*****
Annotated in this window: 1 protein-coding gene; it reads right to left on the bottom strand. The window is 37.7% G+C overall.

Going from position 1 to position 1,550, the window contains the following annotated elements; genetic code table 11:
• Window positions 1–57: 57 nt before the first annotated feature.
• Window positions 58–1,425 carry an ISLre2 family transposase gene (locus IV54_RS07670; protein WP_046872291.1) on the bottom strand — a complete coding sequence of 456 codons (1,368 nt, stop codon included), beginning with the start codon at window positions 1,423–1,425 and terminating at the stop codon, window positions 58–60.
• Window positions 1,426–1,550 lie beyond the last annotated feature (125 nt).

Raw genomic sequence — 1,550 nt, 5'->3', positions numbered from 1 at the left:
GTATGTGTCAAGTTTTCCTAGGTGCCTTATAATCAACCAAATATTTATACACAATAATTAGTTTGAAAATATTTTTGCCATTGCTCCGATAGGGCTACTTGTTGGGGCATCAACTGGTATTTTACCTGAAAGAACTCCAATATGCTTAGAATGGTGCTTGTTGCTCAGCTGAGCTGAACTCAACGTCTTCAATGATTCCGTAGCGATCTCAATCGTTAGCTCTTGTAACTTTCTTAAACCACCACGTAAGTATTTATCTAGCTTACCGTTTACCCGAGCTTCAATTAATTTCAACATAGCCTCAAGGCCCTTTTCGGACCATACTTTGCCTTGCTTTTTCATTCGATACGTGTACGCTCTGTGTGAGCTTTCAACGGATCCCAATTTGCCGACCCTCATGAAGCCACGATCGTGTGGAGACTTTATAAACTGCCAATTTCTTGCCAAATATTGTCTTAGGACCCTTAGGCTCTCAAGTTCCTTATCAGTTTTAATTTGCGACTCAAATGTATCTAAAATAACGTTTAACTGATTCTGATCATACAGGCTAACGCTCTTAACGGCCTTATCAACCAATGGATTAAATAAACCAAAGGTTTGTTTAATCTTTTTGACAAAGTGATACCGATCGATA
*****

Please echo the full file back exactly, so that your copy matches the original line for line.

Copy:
Annotated in this window: 1 protein-coding gene; it reads right to left on the bottom strand. The window is 37.7% G+C overall.

Going from position 1 to position 1,550, the window contains the following annotated elements; genetic code table 11:
• Window positions 1–57: 57 nt before the first annotated feature.
• Window positions 58–1,425 carry an ISLre2 family transposase gene (locus IV54_RS07670; protein WP_046872291.1) on the bottom strand — a complete coding sequence of 456 codons (1,368 nt, stop codon included), beginning with the start codon at window positions 1,423–1,425 and terminating at the stop codon, window positions 58–60.
• Window positions 1,426–1,550 lie beyond the last annotated feature (125 nt).

Raw genomic sequence — 1,550 nt, 5'->3', positions numbered from 1 at the left:
GTATGTGTCAAGTTTTCCTAGGTGCCTTATAATCAACCAAATATTTATACACAATAATTAGTTTGAAAATATTTTTGCCATTGCTCCGATAGGGCTACTTGTTGGGGCATCAACTGGTATTTTACCTGAAAGAACTCCAATATGCTTAGAATGGTGCTTGTTGCTCAGCTGAGCTGAACTCAACGTCTTCAATGATTCCGTAGCGATCTCAATCGTTAGCTCTTGTAACTTTCTTAAACCACCACGTAAGTATTTATCTAGCTTACCGTTTACCCGAGCTTCAATTAATTTCAACATAGCCTCAAGGCCCTTTTCGGACCATACTTTGCCTTGCTTTTTCATTCGATACGTGTACGCTCTGTGTGAGCTTTCAACGGATCCCAATTTGCCGACCCTCATGAAGCCACGATCGTGTGGAGACTTTATAAACTGCCAATTTCTTGCCAAATATTGTCTTAGGACCCTTAGGCTCTCAAGTTCCTTATCAGTTTTAATTTGCGACTCAAATGTATCTAAAATAACGTTTAACTGATTCTGATCATACAGGCTAACGCTCTTAACGGCCTTATCAACCAATGGATTAAATAAACCAAAGGTTTGTTTAATCTTTTTGACAAAGTGATACCGATCGATA